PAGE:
The votes have been counted and Tennessee will return the same congressional delegation to Washington.
Incumbents from Memphis to Mountain City, Democrat Steve Cohen in Memphis to Republican Phil Roe in Johnson City will go back to the U.S. Capitol to represent their constituents in the same manner they have done for the last few years.
Republican U.S. Sen. Bob Corker, whose election was never in doubt, was returned to office as well, winning more than 65 percent of the vote against Mark Clayton, a controversial Democrat who was disavowed by his own party.
Before any votes were counted, Republicans held seven of the nine seats of the U.S. House and both seats in the U.S. Senate. In Nashville's 5th District, Democrat Jim Cooper easily defeated Brad Staats, also grabbing 65 percent of the vote.
The only office of the 10 contested where there a doubt was the 4th District race between incumbent Republican Scott DesJarlais and Democratic state Sen. Eric Stewart.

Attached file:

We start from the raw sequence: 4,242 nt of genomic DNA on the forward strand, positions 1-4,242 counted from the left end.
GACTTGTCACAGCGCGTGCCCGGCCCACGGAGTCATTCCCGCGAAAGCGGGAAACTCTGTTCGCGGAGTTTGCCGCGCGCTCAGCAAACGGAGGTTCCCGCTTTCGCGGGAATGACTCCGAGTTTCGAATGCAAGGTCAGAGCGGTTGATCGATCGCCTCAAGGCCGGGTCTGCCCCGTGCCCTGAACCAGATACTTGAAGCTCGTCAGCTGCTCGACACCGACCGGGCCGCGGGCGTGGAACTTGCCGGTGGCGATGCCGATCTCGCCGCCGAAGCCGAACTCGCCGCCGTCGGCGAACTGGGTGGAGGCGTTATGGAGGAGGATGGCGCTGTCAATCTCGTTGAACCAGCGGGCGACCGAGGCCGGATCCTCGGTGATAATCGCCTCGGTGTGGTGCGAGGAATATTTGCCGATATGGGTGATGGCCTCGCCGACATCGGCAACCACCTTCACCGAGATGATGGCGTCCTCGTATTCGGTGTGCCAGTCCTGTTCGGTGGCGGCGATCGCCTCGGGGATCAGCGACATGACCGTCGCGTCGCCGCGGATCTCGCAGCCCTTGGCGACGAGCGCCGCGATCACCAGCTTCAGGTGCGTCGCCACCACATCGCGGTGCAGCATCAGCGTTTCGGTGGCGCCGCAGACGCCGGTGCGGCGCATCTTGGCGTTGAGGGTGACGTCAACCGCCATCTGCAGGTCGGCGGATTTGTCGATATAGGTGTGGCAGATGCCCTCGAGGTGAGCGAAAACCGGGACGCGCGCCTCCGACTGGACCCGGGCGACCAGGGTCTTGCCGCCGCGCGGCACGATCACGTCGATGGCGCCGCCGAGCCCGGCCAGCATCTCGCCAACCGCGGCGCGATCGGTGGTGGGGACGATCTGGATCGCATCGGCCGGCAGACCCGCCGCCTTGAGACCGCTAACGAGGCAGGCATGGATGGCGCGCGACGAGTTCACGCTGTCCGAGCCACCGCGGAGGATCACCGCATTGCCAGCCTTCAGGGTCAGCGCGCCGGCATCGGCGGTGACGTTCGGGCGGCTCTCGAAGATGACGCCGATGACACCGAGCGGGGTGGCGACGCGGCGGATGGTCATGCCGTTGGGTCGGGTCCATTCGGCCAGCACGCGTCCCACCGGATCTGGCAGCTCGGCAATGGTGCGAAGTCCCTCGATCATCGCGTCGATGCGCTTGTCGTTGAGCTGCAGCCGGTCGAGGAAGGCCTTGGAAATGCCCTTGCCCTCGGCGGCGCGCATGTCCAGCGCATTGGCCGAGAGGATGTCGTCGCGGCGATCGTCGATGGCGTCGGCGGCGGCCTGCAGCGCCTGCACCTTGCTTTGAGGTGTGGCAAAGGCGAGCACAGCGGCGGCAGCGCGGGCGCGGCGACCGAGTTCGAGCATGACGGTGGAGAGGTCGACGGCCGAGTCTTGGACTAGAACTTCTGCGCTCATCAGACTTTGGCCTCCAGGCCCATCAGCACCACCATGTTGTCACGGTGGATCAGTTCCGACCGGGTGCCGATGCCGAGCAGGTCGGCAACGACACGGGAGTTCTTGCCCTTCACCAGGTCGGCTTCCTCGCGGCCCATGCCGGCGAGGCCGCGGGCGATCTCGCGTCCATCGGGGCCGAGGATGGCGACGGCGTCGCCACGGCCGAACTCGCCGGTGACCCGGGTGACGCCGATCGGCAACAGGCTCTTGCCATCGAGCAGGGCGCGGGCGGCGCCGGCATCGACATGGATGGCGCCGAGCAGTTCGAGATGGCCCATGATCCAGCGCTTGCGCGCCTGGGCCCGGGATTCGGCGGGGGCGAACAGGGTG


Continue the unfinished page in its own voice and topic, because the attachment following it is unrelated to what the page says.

DesJarlais was battered in the final weeks of the election with the revelation that he had pressured a woman that he had a relationship a decade ago — while he was still married to his first wife — to have an abortion. DesJarlais countered that he used improper language in a conversation with the woman and that this attack was old news from his enemies on the other side of the aisle.
The only one who will be looking over his shoulder is DesJarlais, who while in a strongly Republican district is subject to the wandering eyes of other Republican office holders who see a weakness that could be contested in two years.